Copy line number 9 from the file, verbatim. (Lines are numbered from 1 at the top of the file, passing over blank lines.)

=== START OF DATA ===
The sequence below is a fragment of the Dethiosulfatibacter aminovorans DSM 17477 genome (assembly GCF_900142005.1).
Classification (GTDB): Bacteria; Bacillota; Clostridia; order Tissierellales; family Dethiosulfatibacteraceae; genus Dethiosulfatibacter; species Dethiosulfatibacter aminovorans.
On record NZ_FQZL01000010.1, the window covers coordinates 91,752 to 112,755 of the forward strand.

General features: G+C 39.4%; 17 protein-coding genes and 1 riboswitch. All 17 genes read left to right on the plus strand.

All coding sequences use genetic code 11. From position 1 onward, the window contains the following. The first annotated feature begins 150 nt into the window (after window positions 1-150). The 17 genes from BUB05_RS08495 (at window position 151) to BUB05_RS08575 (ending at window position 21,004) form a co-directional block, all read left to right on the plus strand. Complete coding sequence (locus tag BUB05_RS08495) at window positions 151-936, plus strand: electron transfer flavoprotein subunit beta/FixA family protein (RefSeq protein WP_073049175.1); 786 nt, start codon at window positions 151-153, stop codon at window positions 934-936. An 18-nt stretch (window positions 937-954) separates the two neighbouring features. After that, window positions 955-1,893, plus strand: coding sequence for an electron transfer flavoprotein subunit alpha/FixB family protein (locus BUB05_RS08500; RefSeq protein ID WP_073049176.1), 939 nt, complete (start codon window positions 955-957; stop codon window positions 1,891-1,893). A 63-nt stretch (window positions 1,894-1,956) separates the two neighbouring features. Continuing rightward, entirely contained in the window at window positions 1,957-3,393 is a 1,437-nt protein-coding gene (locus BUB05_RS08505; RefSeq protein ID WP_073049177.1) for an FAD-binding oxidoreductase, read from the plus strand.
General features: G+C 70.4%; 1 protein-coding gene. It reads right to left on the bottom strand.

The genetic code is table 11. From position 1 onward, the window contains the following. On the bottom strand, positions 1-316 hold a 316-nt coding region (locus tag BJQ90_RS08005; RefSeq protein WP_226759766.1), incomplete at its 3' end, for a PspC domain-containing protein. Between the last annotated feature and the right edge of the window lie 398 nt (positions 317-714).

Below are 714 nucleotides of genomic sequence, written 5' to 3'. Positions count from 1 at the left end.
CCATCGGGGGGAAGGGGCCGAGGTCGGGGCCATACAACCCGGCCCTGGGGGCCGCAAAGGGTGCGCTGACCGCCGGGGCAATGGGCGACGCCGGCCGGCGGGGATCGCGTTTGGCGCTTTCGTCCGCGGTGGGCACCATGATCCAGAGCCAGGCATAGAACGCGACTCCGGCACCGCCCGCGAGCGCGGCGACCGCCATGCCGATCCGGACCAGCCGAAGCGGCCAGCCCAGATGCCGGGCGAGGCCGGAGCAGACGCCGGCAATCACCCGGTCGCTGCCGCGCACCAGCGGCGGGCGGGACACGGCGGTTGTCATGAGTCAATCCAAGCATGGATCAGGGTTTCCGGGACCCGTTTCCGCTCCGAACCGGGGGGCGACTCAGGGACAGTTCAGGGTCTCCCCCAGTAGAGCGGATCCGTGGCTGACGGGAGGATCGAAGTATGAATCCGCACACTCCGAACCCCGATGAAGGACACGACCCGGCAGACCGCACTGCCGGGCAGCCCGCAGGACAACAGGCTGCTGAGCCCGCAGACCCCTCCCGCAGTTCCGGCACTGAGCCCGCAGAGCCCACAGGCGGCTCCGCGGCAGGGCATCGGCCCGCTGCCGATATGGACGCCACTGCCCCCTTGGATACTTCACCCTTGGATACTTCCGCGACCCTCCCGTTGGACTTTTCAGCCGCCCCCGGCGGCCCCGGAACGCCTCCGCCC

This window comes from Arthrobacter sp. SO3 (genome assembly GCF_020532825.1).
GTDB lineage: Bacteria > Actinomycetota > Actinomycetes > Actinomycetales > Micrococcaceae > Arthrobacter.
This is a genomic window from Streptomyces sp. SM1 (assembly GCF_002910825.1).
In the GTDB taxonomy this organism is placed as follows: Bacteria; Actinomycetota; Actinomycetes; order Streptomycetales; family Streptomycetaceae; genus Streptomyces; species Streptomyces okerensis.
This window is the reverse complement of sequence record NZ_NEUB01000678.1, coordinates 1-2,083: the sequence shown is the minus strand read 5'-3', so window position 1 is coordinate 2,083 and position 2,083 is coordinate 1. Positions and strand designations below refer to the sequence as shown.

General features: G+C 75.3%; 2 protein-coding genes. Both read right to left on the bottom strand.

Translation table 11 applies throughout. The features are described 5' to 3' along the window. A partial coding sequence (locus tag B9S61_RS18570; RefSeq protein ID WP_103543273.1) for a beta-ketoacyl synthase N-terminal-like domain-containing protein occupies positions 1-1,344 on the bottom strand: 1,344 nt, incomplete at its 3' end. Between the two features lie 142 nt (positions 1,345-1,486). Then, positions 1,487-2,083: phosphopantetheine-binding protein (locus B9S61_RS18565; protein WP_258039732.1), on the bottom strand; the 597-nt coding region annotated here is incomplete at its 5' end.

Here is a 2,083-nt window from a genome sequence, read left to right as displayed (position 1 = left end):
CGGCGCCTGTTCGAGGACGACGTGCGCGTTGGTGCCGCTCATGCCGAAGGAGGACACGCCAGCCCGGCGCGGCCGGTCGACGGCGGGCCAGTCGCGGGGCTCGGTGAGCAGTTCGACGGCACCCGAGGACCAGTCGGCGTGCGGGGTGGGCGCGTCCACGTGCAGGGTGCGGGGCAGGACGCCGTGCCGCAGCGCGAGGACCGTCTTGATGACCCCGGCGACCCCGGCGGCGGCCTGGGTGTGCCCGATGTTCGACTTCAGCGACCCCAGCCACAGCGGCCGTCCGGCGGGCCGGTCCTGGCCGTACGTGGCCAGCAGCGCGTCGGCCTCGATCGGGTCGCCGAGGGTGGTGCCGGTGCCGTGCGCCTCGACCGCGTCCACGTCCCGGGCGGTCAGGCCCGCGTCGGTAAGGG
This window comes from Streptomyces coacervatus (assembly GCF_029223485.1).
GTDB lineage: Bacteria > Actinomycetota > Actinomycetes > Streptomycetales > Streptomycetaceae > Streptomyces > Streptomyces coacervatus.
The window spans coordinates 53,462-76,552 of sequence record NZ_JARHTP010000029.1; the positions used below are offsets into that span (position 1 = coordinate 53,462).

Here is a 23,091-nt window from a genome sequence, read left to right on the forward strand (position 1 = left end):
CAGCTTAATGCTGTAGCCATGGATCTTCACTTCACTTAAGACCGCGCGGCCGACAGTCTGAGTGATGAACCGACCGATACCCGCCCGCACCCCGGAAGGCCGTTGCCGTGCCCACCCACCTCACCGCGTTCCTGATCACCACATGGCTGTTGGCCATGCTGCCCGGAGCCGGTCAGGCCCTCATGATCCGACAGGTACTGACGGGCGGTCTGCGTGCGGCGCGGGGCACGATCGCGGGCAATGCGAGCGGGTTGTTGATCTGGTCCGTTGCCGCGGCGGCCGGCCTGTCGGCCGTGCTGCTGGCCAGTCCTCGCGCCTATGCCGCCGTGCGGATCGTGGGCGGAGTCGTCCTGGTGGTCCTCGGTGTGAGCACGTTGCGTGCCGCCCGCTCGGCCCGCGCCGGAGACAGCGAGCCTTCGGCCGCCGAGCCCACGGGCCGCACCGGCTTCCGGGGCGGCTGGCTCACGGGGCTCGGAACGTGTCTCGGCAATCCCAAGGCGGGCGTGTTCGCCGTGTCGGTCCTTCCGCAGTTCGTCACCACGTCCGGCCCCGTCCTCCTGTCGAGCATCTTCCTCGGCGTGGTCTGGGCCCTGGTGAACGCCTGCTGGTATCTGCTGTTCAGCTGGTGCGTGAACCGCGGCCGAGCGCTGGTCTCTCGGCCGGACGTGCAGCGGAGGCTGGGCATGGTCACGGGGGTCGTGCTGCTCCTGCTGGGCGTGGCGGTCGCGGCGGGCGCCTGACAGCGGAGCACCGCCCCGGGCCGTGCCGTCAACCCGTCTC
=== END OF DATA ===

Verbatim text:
CCATCGGGGGGAAGGGGCCGAGGTCGGGGCCATACAACCCGGCCCTGGGGGCCGCAAAGGGTGCGCTGACCGCCGGGGCAATGGGCGACGCCGGCCGGCGGGGATCGCGTTTGGCGCTTTCGTCCGCGGTGGGCACCATGATCCAGAGCCAGGCATAGAACGCGACTCCGGCACCGCCCGCGAGCGCGGCGACCGCCATGCCGATCCGGACCAGCCGAAGCGGCCAGCCCAGATGCCGGGCGAGGCCGGAGCAGACGCCGGCAATCACCCGGTCGCTGCCGCGCACCAGCGGCGGGCGGGACACGGCGGTTGTCATGAGTCAATCCAAGCATGGATCAGGGTTTCCGGGACCCGTTTCCGCTCCGAACCGGGGGGCGACTCAGGGACAGTTCAGGGTCTCCCCCAGTAGAGCGGATCCGTGGCTGACGGGAGGATCGAAGTATGAATCCGCACACTCCGAACCCCGATGAAGGACACGACCCGGCAGACCGCACTGCCGGGCAGCCCGCAGGACAACAGGCTGCTGAGCCCGCAGACCCCTCCCGCAGTTCCGGCACTGAGCCCGCAGAGCCCACAGGCGGCTCCGCGGCAGGGCATCGGCCCGCTGCCGATATGGACGCCACTGCCCCCTTGGATACTTCACCCTTGGATACTTCCGCGACCCTCCCGTTGGACTTTTCAGCCGCCCCCGGCGGCCCCGGAACGCCTCCGCCC